Charles and Camilla tour park honouring Narnia creator CS Lewis in Belfast

The Lion, The Witch And The Wardrobe author was born in the city.

23 March 2022

Charles and Camilla marked the second day of their tour of the island of Ireland with a visit to Belfast’s very own version of Narnia.

Hundreds of wellwishers welcomed the Prince of Wales and Duchess of Cornwall to CS Lewis Square, which is named after the author who was born in the city.

The popular community park in the east of the city is dotted with statues inspired by the fantasy world created by Lewis in his famous Chronicles of Narnia, the most striking of which is a towering metal sculpture of Aslan the lion.

Charles meets the public
Charles speaks to members of the public during a tour of CS Lewis Square, Connswater Greenway, Belfast (Niall Carson/PA)

People dressed as central characters in Lewis’s The Lion, The Witch and The Wardrobe – Mr Tumnus and the White Witch – helped guide the Royal couple around the square.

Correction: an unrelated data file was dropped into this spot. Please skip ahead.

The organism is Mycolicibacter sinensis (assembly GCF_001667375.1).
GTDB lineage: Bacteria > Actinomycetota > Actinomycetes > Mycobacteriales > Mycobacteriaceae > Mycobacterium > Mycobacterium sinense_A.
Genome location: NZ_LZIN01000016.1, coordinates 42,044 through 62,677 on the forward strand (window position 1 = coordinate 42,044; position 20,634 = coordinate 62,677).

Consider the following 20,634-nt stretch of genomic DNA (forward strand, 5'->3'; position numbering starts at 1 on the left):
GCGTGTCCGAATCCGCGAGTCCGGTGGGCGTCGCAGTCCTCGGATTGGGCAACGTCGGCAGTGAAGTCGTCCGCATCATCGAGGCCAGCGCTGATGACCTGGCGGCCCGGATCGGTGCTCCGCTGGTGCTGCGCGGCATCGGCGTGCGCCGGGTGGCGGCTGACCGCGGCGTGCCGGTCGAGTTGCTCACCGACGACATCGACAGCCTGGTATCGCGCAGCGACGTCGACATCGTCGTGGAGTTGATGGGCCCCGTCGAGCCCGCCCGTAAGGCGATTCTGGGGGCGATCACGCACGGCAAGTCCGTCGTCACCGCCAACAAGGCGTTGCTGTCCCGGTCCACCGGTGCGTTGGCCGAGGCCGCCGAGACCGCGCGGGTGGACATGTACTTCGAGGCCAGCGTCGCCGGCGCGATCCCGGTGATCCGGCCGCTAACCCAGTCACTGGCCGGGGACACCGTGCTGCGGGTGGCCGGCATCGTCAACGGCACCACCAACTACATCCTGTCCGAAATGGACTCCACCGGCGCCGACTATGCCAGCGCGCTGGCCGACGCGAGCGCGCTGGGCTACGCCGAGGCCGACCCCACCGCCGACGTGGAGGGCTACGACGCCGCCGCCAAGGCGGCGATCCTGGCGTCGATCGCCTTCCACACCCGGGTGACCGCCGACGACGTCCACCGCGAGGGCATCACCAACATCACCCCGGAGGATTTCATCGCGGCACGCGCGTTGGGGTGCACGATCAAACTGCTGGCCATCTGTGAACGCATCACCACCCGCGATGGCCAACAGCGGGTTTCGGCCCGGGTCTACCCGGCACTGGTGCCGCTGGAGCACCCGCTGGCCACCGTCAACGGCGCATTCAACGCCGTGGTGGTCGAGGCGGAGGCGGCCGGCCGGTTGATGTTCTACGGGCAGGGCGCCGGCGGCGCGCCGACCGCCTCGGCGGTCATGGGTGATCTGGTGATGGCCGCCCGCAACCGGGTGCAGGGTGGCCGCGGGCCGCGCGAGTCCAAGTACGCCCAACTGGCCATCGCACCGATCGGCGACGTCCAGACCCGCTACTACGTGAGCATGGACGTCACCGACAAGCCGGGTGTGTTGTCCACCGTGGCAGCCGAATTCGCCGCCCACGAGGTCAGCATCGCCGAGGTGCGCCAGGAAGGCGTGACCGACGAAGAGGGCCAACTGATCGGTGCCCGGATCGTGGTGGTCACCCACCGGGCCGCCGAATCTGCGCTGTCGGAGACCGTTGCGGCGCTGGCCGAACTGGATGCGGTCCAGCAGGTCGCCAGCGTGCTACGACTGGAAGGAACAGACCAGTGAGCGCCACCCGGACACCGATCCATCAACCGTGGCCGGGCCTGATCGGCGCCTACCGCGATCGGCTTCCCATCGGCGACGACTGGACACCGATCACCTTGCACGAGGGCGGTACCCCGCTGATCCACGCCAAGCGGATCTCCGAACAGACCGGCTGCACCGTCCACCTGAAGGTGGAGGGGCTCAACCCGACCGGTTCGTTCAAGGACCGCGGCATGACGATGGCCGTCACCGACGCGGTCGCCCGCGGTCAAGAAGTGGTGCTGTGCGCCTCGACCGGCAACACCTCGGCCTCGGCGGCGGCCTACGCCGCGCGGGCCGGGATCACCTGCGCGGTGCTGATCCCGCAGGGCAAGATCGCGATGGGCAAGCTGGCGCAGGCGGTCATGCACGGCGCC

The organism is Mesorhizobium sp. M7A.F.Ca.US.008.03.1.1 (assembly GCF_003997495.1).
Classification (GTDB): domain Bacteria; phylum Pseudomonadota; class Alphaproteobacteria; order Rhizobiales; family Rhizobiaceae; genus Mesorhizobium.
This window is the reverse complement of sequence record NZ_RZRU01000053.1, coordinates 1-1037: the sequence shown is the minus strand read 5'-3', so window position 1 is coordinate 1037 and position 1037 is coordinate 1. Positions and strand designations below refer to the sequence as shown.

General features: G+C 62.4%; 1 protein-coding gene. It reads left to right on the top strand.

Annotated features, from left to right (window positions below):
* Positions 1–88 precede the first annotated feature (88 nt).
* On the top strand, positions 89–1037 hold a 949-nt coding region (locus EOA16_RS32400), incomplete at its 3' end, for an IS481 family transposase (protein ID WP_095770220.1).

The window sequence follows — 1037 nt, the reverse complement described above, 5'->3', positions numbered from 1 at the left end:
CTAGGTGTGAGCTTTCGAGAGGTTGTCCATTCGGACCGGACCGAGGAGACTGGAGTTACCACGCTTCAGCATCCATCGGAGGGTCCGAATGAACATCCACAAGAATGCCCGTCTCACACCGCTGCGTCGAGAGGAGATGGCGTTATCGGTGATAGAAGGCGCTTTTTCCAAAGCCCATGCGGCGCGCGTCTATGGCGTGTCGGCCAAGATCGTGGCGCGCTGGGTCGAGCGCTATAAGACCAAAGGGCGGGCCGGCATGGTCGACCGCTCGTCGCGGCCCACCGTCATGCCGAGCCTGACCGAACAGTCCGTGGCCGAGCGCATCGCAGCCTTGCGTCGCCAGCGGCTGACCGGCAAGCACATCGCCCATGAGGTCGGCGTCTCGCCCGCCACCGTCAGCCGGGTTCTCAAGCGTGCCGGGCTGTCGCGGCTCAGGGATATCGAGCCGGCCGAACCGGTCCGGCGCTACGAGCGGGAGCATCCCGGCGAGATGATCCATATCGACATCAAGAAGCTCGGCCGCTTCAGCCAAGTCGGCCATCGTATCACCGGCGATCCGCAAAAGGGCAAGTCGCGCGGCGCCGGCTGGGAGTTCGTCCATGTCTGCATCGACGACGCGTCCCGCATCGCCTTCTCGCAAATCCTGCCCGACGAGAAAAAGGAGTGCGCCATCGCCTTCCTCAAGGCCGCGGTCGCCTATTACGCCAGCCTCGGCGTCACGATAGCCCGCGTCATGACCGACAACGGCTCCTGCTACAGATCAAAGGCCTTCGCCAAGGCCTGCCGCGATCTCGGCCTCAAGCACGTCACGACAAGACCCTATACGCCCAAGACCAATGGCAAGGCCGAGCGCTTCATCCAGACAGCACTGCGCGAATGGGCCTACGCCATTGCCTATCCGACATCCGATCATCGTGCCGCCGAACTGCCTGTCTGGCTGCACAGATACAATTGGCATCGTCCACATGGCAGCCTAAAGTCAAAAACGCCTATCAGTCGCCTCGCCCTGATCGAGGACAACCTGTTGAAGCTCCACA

Charles and Camilla were on the second day of a visit to Northern Ireland.

They will continue their tour of the island with engagements in the Republic of Ireland on Thursday and Friday.

Their Royal Highnesses concluded the visit to the literary-themed square by the posing for a photo alongside a statue of Lewis and the wardrobe.

Charles and Camilla
Charles and Camilla at the CS Lewis statue (Niall Carson/PA)

The couple then went their separate ways for several other engagements in Belfast.

The Duchess walked a short distance to the adjacent Holywood Arches Library where she met old and young regulars.

The visit was part of her longstanding commitment to encouraging literacy and reading.

She then travelled to BBC Broadcasting House in the city centre where she met presenters and staff at BBC Radio Ulster and toured the television news studio.

Charles meets May McFettridge
Charles meets drag queen May McFettridge (Niall Carson/PA)

Elsewhere in the city, the Prince of Wales officially reopened the Grand Opera House following its recent restoration. He met architects, conservators and interior designers involved in the project.

Charles then watched a short performance in the main auditorium by young people before unveiling a plaque.

During his visit he also shared a joke with veteran panto dame May McFettridge.

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